Light, smooth and refreshing!
“Last of my January Steepster box! Woohoo! And I beat the deadline too. This green tea is a dragonwell and is a little similar to previous dragonwell teas that I have drunk. It is very vegetal...” Read full tasting note
“My green tea taste buds are not very sophisticated, my black buds tend to run the show around here. So all I can really say is this a decent green tea. Nothing mind blowing, but good with my dinner...” Read full tasting note
“I don't know why I don't drink Dragonwell more often. I used to drink it, & various other greens, daily. I loved green teas so much that I included a line about them in one of my original songs,...” Read full tasting note
“This is my second and final batch of Organic Long Jing from the Steepster Select sample pack. It's perfectly fine, but not my favorite tea of this kind, so I will not be purchasing this particular...” Read full tasting note
Our Long Jing (or Dragon Well) is produced by one of the most respected organic growers in Anhui.
Nutty and vegetal with hints of baked earth.
Company description not available.
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LongJing always has a place in my cupboard, so it’s no surprise that I enjoyed this one the most from January’s Steepster Select; or maybe the Okubucha.. Can’t decide yet.
Brewed in the traditional Dragonwell method, I emptied contents into a warmed tall glass, poured in 180F spring sourced water and let sit until the leaves expanded and danced around the glass. I drank the glass 2/3rds and added more water to the remaining 1/3rd. I had maybe 5 infusions with this method, the last resulting in mostly clear hot water with very little flavour.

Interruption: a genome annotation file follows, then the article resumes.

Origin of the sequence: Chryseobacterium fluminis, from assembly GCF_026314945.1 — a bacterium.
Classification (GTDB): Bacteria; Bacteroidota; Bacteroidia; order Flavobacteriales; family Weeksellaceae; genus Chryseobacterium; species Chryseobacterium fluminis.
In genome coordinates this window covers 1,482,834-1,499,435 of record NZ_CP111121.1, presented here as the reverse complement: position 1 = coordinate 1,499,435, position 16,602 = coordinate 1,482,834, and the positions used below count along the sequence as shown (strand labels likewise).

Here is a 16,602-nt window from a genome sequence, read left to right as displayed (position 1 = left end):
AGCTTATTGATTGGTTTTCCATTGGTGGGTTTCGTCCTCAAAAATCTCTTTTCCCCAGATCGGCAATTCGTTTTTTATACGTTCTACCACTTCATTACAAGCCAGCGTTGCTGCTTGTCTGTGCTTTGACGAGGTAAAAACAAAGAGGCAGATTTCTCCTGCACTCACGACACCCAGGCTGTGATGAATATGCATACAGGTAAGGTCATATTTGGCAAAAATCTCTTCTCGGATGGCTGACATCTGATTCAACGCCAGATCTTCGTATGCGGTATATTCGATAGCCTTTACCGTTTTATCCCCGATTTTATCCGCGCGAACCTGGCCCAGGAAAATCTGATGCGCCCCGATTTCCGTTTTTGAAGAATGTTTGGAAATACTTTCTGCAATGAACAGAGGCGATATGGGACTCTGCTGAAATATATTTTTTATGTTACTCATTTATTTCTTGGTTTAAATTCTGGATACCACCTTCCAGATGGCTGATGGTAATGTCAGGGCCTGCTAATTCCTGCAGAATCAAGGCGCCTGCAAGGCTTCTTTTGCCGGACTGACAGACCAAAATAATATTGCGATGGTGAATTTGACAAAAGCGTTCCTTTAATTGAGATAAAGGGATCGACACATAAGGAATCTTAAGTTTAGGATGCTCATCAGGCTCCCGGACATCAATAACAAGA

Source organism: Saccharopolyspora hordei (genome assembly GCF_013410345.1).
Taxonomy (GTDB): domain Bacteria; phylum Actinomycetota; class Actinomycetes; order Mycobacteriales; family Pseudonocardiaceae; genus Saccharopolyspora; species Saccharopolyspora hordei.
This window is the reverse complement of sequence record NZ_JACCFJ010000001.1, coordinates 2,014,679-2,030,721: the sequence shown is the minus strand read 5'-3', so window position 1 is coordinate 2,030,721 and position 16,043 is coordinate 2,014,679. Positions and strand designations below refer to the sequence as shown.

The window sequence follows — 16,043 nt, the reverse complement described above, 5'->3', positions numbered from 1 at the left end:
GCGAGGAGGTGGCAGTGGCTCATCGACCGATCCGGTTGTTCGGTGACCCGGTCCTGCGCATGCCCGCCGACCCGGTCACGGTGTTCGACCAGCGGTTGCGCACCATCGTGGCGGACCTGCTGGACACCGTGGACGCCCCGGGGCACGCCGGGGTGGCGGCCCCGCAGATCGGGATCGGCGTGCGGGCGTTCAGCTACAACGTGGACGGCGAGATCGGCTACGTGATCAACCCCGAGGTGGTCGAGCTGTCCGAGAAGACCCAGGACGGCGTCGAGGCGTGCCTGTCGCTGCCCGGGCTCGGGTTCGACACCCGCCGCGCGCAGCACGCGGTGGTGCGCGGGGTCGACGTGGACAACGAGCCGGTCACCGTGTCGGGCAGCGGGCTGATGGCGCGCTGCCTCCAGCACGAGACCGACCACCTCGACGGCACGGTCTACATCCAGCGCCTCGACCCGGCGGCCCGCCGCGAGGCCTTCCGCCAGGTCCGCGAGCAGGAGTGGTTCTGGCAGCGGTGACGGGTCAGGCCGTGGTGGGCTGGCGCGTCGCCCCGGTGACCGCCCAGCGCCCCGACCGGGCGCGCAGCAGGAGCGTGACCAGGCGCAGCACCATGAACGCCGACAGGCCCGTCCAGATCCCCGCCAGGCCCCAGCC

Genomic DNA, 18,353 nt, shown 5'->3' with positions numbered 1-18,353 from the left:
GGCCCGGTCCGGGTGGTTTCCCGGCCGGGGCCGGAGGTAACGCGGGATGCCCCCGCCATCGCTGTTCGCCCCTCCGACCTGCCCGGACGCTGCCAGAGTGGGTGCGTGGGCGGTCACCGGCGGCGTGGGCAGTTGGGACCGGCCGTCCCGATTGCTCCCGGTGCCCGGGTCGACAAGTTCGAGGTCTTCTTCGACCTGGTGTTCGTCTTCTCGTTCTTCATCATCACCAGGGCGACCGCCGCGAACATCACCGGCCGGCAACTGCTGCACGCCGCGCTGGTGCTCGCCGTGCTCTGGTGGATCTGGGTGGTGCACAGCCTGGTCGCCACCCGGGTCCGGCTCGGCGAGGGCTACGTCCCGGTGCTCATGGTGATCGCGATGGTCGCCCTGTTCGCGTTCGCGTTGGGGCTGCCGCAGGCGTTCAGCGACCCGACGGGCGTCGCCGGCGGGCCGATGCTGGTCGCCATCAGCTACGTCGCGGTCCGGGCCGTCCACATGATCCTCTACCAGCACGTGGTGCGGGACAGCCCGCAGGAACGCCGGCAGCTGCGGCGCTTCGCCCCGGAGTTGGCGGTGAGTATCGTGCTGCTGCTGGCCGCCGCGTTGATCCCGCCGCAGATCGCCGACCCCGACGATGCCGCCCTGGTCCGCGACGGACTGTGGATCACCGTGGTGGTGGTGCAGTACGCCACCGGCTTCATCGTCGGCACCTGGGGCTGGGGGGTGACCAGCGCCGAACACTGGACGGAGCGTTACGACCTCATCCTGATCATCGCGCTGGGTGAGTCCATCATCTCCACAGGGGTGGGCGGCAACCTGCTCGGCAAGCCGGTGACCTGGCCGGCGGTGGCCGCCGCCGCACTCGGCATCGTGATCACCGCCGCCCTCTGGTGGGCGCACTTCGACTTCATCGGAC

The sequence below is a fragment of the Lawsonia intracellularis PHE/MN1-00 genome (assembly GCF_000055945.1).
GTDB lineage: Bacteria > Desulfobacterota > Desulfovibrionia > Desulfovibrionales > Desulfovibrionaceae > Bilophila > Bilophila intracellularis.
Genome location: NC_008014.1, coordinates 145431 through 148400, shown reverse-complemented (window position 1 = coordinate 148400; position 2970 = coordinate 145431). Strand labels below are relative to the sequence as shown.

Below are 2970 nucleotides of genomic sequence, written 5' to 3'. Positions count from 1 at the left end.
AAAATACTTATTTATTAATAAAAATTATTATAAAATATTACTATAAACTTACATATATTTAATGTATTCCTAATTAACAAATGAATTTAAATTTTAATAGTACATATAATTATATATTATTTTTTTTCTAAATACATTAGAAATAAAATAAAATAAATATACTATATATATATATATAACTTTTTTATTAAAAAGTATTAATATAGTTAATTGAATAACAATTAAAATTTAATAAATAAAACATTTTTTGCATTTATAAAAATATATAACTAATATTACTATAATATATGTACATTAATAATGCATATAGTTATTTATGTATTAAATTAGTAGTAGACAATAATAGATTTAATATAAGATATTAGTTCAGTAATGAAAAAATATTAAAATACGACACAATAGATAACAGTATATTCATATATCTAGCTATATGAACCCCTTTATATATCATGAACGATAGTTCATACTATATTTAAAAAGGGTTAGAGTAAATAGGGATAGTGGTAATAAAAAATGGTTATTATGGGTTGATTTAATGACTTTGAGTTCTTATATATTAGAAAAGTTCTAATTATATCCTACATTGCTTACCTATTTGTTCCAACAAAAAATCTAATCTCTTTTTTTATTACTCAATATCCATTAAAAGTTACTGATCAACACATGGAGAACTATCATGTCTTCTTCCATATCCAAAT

The aroma was nutty and vegetal, as described on the packet, and lasted through the first 3-4 infusions.
The taste was typical of Longjing, and I thought it to be delicious. The fact that it’s organic only made it better.
Definietly a great tea, and I’ve yet to have a bad longjing…knock on wood.
This tea has aromas that I associate with South Georgia during the summer. I am reminded of boiled peanuts and freshly cut grass. Given the rainy weather this might be the best choice I could have made for an afternoon tea. There is a slight flavor at the beginning of the tea that reminds me of dry-roasted peanuts. This is quickly replaced with a heavy vegetal and grass. Finally, there is a slight earthiness that is quite pleasing. It really is summer in a cup and a solid reminder of why Dragonwell is one of my favorite green teas.
Flavors: Earth, Grass, Nuts
As I write in my full-length review of this tea – http://sororiteasisters.com/2014/02/22/organic-long-jing-03-steepster/ – this is a Long Jing that stands out among the many different Long Jing offerings that are out there. This is a really good Dragon Well.
Please click on the link above to read the review I wrote … it will tell you what you need to know about this tea.
Just exploring green tea more, so not well versed in it. The leaves for this one were really cool. They were so perfectly shaped still, you would of thought that they were fresh and not dry. Nice pale brown/green flavor that you expect with a green. Taste was rather ordinary to me, plain green if you will. Nothing to make me remember it, but I did drink and like it.
After the success of the Obukucha (SO bummed that that is only sold around the new year) I decided to order Japanese for lunch and make the other green tea in the Steepster box as a companion to it.
Dragonwells are easily my favorite Chinese green, if only because I find them very similar to senchas, albeit a touch more…nutty? Earthy? Something like that. There’s less of a salty ocean tang here – just vegetal green. Not necessarily grass, more of a spinach undertone. The liquor is a pretty light green, almost colorless, despite my longish steep time. Still, it does hint at broth – just not the seaweed senchas tend to evoke.
This one was good but there’s just less going on than there was in the Obukucha. A solid green tea that I could see as being well suited for an every day cup, though.